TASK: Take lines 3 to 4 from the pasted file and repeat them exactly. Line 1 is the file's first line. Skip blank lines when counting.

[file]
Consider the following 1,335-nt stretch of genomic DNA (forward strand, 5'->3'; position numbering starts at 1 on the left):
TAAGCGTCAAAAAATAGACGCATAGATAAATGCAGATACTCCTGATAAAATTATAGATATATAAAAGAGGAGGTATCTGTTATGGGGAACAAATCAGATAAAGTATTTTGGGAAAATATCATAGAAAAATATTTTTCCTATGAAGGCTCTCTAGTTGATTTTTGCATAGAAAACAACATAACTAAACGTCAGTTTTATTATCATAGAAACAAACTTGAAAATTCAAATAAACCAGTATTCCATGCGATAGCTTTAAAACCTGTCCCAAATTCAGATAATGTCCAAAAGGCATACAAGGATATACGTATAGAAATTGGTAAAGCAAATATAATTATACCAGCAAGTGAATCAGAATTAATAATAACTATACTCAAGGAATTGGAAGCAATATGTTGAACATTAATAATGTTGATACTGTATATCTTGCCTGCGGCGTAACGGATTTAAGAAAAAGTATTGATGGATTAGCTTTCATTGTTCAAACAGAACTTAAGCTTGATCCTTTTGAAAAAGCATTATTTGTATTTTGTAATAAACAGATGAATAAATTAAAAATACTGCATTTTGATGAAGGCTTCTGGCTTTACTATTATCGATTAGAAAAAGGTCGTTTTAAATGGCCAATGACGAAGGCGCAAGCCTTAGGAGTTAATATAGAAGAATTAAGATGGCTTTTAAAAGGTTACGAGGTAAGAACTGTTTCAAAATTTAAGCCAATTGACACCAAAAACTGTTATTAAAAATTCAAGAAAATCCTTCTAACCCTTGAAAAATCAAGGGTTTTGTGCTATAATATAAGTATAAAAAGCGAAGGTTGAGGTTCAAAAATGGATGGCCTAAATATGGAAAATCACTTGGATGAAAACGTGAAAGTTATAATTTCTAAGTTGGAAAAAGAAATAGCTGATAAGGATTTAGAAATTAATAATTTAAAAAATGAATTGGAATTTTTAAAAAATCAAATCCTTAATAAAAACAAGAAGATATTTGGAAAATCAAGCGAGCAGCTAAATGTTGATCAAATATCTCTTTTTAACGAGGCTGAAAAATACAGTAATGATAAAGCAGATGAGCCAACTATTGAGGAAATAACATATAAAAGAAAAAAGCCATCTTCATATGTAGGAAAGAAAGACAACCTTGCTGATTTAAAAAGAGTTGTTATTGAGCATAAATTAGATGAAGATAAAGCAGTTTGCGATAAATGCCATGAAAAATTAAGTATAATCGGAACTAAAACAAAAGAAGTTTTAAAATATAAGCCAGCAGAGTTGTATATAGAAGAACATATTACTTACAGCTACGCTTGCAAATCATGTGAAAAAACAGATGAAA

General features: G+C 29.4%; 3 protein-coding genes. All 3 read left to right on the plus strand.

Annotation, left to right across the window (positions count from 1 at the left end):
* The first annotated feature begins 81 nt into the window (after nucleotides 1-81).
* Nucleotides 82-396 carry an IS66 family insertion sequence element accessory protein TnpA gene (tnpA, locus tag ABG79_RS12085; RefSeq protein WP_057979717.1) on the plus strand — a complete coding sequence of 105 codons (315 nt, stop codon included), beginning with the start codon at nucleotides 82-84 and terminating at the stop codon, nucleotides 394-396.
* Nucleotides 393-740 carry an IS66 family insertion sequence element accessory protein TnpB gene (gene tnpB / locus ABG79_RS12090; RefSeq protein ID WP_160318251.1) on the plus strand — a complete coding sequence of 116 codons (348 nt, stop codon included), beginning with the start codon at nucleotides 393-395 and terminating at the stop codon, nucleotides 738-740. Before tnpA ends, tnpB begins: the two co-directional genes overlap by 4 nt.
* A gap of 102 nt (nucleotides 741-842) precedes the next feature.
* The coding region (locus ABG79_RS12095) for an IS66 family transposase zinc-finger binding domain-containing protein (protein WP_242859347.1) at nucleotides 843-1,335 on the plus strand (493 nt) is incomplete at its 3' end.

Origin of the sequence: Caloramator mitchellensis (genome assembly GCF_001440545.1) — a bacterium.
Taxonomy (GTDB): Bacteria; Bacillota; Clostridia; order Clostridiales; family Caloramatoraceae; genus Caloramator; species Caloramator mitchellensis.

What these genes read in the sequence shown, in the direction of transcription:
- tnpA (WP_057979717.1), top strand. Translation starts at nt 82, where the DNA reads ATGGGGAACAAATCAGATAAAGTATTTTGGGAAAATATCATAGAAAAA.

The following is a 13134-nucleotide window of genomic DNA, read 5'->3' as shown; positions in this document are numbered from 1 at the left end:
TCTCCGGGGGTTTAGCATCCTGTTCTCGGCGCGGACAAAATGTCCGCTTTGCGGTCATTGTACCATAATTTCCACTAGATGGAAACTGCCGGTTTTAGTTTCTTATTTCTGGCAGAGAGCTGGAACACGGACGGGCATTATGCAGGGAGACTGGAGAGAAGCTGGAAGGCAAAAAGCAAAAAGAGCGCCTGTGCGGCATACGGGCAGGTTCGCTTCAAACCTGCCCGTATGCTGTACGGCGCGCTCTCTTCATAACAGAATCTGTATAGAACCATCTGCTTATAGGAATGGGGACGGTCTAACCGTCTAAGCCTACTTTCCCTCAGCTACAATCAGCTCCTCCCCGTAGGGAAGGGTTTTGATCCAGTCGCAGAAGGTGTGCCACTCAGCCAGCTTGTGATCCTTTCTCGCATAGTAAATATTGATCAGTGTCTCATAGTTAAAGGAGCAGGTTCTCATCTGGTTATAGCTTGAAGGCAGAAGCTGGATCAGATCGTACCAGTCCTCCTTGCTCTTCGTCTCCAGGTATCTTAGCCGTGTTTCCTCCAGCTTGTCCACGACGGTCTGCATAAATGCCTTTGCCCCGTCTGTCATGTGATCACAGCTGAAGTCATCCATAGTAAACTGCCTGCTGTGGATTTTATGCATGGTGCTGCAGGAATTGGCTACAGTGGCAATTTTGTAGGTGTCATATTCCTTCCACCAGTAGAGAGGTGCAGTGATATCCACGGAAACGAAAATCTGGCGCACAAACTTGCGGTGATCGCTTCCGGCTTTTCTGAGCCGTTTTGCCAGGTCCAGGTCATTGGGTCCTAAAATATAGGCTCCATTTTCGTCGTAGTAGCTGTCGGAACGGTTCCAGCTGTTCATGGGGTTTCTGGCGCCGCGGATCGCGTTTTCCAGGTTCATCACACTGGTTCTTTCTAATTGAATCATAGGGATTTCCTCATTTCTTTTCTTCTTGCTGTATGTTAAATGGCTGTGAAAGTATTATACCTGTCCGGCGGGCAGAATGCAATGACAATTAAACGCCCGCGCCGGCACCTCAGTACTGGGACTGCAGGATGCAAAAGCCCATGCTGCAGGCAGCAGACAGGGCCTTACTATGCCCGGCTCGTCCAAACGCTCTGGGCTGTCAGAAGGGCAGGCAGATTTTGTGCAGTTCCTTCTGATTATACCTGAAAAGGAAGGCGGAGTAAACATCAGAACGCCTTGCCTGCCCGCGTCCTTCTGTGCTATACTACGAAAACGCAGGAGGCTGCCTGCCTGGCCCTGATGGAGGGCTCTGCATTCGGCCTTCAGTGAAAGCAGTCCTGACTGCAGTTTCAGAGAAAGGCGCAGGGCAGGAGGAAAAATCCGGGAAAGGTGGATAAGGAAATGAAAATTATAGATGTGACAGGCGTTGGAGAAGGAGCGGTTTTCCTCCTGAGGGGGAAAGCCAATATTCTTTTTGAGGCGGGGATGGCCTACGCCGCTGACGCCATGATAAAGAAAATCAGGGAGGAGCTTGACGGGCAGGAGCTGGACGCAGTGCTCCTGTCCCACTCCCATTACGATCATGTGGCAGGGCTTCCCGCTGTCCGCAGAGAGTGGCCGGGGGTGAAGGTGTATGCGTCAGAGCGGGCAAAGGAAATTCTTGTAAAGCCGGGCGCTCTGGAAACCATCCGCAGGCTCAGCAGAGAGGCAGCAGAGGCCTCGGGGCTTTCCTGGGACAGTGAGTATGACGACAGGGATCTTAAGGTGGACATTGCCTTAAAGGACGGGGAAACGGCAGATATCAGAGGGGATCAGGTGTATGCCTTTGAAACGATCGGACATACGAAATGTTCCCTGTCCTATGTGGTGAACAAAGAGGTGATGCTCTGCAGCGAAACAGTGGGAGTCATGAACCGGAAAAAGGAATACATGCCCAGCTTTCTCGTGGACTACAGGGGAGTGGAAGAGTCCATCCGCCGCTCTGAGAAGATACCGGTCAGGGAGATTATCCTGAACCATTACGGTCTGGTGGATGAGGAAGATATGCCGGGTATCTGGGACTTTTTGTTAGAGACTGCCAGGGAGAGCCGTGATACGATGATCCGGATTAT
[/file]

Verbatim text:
General features: G+C 29.4%; 3 protein-coding genes. All 3 read left to right on the plus strand.

Annotation, left to right across the window (positions count from 1 at the left end):